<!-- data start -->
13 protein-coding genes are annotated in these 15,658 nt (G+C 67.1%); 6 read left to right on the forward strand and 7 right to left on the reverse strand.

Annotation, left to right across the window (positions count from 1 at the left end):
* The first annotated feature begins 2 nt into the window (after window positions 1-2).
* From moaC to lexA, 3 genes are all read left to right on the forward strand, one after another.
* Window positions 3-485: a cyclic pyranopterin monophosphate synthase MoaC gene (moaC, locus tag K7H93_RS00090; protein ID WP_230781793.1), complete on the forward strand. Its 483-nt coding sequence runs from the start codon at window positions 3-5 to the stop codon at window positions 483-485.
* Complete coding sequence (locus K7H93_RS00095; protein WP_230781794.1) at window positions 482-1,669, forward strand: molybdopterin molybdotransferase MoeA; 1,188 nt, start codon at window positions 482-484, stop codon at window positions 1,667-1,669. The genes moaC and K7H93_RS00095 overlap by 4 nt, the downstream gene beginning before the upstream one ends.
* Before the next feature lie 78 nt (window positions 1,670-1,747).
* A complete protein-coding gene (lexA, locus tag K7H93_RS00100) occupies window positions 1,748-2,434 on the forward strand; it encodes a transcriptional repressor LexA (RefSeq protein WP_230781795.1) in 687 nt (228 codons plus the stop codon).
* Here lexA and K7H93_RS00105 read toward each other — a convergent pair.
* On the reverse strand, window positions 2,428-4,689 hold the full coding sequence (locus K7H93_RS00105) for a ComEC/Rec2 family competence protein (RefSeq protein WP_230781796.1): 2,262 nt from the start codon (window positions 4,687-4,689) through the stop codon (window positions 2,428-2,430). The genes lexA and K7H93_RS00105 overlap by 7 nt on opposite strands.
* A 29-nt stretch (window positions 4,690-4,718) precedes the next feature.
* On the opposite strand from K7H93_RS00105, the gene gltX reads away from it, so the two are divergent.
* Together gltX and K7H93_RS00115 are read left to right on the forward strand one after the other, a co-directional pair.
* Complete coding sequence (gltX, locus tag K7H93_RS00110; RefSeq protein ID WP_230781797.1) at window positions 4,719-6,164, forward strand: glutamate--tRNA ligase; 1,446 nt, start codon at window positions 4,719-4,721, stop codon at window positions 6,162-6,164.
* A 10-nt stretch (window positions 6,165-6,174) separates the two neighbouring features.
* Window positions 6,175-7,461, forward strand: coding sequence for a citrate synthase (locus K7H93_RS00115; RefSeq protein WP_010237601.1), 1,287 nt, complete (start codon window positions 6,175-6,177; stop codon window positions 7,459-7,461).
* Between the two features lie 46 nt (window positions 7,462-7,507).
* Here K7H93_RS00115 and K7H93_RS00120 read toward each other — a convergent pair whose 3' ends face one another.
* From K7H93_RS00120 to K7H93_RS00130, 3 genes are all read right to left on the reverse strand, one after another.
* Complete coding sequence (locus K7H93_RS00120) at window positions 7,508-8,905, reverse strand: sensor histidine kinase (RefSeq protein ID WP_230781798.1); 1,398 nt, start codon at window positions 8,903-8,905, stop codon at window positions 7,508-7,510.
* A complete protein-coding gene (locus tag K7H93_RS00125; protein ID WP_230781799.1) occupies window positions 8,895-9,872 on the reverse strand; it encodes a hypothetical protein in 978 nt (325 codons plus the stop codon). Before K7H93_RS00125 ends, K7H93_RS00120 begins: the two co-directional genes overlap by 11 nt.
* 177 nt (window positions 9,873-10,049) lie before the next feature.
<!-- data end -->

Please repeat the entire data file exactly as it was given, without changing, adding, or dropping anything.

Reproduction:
13 protein-coding genes are annotated in these 15,658 nt (G+C 67.1%); 6 read left to right on the forward strand and 7 right to left on the reverse strand.

Annotation, left to right across the window (positions count from 1 at the left end):
* The first annotated feature begins 2 nt into the window (after window positions 1-2).
* From moaC to lexA, 3 genes are all read left to right on the forward strand, one after another.
* Window positions 3-485: a cyclic pyranopterin monophosphate synthase MoaC gene (moaC, locus tag K7H93_RS00090; protein ID WP_230781793.1), complete on the forward strand. Its 483-nt coding sequence runs from the start codon at window positions 3-5 to the stop codon at window positions 483-485.
* Complete coding sequence (locus K7H93_RS00095; protein WP_230781794.1) at window positions 482-1,669, forward strand: molybdopterin molybdotransferase MoeA; 1,188 nt, start codon at window positions 482-484, stop codon at window positions 1,667-1,669. The genes moaC and K7H93_RS00095 overlap by 4 nt, the downstream gene beginning before the upstream one ends.
* Before the next feature lie 78 nt (window positions 1,670-1,747).
* A complete protein-coding gene (lexA, locus tag K7H93_RS00100) occupies window positions 1,748-2,434 on the forward strand; it encodes a transcriptional repressor LexA (RefSeq protein WP_230781795.1) in 687 nt (228 codons plus the stop codon).
* Here lexA and K7H93_RS00105 read toward each other — a convergent pair.
* On the reverse strand, window positions 2,428-4,689 hold the full coding sequence (locus K7H93_RS00105) for a ComEC/Rec2 family competence protein (RefSeq protein WP_230781796.1): 2,262 nt from the start codon (window positions 4,687-4,689) through the stop codon (window positions 2,428-2,430). The genes lexA and K7H93_RS00105 overlap by 7 nt on opposite strands.
* A 29-nt stretch (window positions 4,690-4,718) precedes the next feature.
* On the opposite strand from K7H93_RS00105, the gene gltX reads away from it, so the two are divergent.
* Together gltX and K7H93_RS00115 are read left to right on the forward strand one after the other, a co-directional pair.
* Complete coding sequence (gltX, locus tag K7H93_RS00110; RefSeq protein ID WP_230781797.1) at window positions 4,719-6,164, forward strand: glutamate--tRNA ligase; 1,446 nt, start codon at window positions 4,719-4,721, stop codon at window positions 6,162-6,164.
* A 10-nt stretch (window positions 6,165-6,174) separates the two neighbouring features.
* Window positions 6,175-7,461, forward strand: coding sequence for a citrate synthase (locus K7H93_RS00115; RefSeq protein WP_010237601.1), 1,287 nt, complete (start codon window positions 6,175-6,177; stop codon window positions 7,459-7,461).
* Between the two features lie 46 nt (window positions 7,462-7,507).
* Here K7H93_RS00115 and K7H93_RS00120 read toward each other — a convergent pair whose 3' ends face one another.
* From K7H93_RS00120 to K7H93_RS00130, 3 genes are all read right to left on the reverse strand, one after another.
* Complete coding sequence (locus K7H93_RS00120) at window positions 7,508-8,905, reverse strand: sensor histidine kinase (RefSeq protein ID WP_230781798.1); 1,398 nt, start codon at window positions 8,903-8,905, stop codon at window positions 7,508-7,510.
* A complete protein-coding gene (locus tag K7H93_RS00125; protein ID WP_230781799.1) occupies window positions 8,895-9,872 on the reverse strand; it encodes a hypothetical protein in 978 nt (325 codons plus the stop codon). Before K7H93_RS00125 ends, K7H93_RS00120 begins: the two co-directional genes overlap by 11 nt.
* 177 nt (window positions 9,873-10,049) lie before the next feature.